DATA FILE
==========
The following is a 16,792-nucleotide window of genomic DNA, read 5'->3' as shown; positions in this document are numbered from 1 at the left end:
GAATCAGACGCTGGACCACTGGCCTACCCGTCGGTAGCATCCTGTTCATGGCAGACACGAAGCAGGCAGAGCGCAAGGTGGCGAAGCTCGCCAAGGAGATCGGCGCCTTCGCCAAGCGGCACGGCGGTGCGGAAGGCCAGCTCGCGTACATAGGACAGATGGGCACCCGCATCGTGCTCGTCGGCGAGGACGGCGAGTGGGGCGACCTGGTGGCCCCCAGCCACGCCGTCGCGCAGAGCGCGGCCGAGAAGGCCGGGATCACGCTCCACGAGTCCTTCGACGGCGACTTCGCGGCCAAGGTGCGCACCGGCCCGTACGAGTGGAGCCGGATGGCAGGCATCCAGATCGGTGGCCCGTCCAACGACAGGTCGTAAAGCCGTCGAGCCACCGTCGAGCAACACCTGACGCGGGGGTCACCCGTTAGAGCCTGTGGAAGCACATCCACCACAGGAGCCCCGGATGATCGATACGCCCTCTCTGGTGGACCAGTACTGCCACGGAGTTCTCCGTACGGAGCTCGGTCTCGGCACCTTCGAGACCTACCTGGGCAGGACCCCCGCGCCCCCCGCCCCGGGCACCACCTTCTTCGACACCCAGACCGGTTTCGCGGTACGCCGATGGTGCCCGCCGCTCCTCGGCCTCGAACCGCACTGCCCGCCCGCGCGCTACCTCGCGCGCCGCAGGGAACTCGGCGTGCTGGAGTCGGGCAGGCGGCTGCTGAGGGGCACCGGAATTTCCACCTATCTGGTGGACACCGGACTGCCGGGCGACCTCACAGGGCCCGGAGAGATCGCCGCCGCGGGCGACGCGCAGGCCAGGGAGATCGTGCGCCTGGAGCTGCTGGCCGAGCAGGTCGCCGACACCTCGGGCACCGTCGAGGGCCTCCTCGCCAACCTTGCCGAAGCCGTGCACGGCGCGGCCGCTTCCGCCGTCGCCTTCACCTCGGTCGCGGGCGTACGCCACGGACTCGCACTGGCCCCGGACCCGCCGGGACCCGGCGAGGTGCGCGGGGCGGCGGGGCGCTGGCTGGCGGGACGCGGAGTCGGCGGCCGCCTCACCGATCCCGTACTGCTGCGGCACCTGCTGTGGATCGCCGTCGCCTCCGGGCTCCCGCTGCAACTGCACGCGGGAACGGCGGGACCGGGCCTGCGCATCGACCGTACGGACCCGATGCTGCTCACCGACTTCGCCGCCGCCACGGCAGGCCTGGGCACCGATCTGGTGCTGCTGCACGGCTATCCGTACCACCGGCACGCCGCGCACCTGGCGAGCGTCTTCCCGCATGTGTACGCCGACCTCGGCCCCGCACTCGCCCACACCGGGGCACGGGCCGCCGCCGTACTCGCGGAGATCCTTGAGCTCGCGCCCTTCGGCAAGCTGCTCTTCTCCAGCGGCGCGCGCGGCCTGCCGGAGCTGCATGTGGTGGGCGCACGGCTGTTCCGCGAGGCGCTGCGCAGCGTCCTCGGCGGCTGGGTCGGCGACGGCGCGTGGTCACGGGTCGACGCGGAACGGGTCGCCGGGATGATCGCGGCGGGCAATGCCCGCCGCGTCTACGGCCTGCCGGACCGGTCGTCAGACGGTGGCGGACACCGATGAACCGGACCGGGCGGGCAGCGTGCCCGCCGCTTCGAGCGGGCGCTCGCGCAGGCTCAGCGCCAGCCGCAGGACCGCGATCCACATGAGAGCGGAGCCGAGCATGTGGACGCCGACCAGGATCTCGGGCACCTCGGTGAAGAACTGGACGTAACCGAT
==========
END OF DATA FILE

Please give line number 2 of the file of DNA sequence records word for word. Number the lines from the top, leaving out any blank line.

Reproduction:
GAATCAGACGCTGGACCACTGGCCTACCCGTCGGTAGCATCCTGTTCATGGCAGACACGAAGCAGGCAGAGCGCAAGGTGGCGAAGCTCGCCAAGGAGATCGGCGCCTTCGCCAAGCGGCACGGCGGTGCGGAAGGCCAGCTCGCGTACATAGGACAGATGGGCACCCGCATCGTGCTCGTCGGCGAGGACGGCGAGTGGGGCGACCTGGTGGCCCCCAGCCACGCCGTCGCGCAGAGCGCGGCCGAGAAGGCCGGGATCACGCTCCACGAGTCCTTCGACGGCGACTTCGCGGCCAAGGTGCGCACCGGCCCGTACGAGTGGAGCCGGATGGCAGGCATCCAGATCGGTGGCCCGTCCAACGACAGGTCGTAAAGCCGTCGAGCCACCGTCGAGCAACACCTGACGCGGGGGTCACCCGTTAGAGCCTGTGGAAGCACATCCACCACAGGAGCCCCGGATGATCGATACGCCCTCTCTGGTGGACCAGTACTGCCACGGAGTTCTCCGTACGGAGCTCGGTCTCGGCACCTTCGAGACCTACCTGGGCAGGACCCCCGCGCCCCCCGCCCCGGGCACCACCTTCTTCGACACCCAGACCGGTTTCGCGGTACGCCGATGGTGCCCGCCGCTCCTCGGCCTCGAACCGCACTGCCCGCCCGCGCGCTACCTCGCGCGCCGCAGGGAACTCGGCGTGCTGGAGTCGGGCAGGCGGCTGCTGAGGGGCACCGGAATTTCCACCTATCTGGTGGACACCGGACTGCCGGGCGACCTCACAGGGCCCGGAGAGATCGCCGCCGCGGGCGACGCGCAGGCCAGGGAGATCGTGCGCCTGGAGCTGCTGGCCGAGCAGGTCGCCGACACCTCGGGCACCGTCGAGGGCCTCCTCGCCAACCTTGCCGAAGCCGTGCACGGCGCGGCCGCTTCCGCCGTCGCCTTCACCTCGGTCGCGGGCGTACGCCACGGACTCGCACTGGCCCCGGACCCGCCGGGACCCGGCGAGGTGCGCGGGGCGGCGGGGCGCTGGCTGGCGGGACGCGGAGTCGGCGGCCGCCTCACCGATCCCGTACTGCTGCGGCACCTGCTGTGGATCGCCGTCGCCTCCGGGCTCCCGCTGCAACTGCACGCGGGAACGGCGGGACCGGGCCTGCGCATCGACCGTACGGACCCGATGCTGCTCACCGACTTCGCCGCCGCCACGGCAGGCCTGGGCACCGATCTGGTGCTGCTGCACGGCTATCCGTACCACCGGCACGCCGCGCACCTGGCGAGCGTCTTCCCGCATGTGTACGCCGACCTCGGCCCCGCACTCGCCCACACCGGGGCACGGGCCGCCGCCGTACTCGCGGAGATCCTTGAGCTCGCGCCCTTCGGCAAGCTGCTCTTCTCCAGCGGCGCGCGCGGCCTGCCGGAGCTGCATGTGGTGGGCGCACGGCTGTTCCGCGAGGCGCTGCGCAGCGTCCTCGGCGGCTGGGTCGGCGACGGCGCGTGGTCACGGGTCGACGCGGAACGGGTCGCCGGGATGATCGCGGCGGGCAATGCCCGCCGCGTCTACGGCCTGCCGGACCGGTCGTCAGACGGTGGCGGACACCGATGAACCGGACCGGGCGGGCAGCGTGCCCGCCGCTTCGAGCGGGCGCTCGCGCAGGCTCAGCGCCAGCCGCAGGACCGCGATCCACATGAGAGCGGAGCCGAGCATGTGGACGCCGACCAGGATCTCGGGCACCTCGGTGAAGAACTGGACGTAACCGAT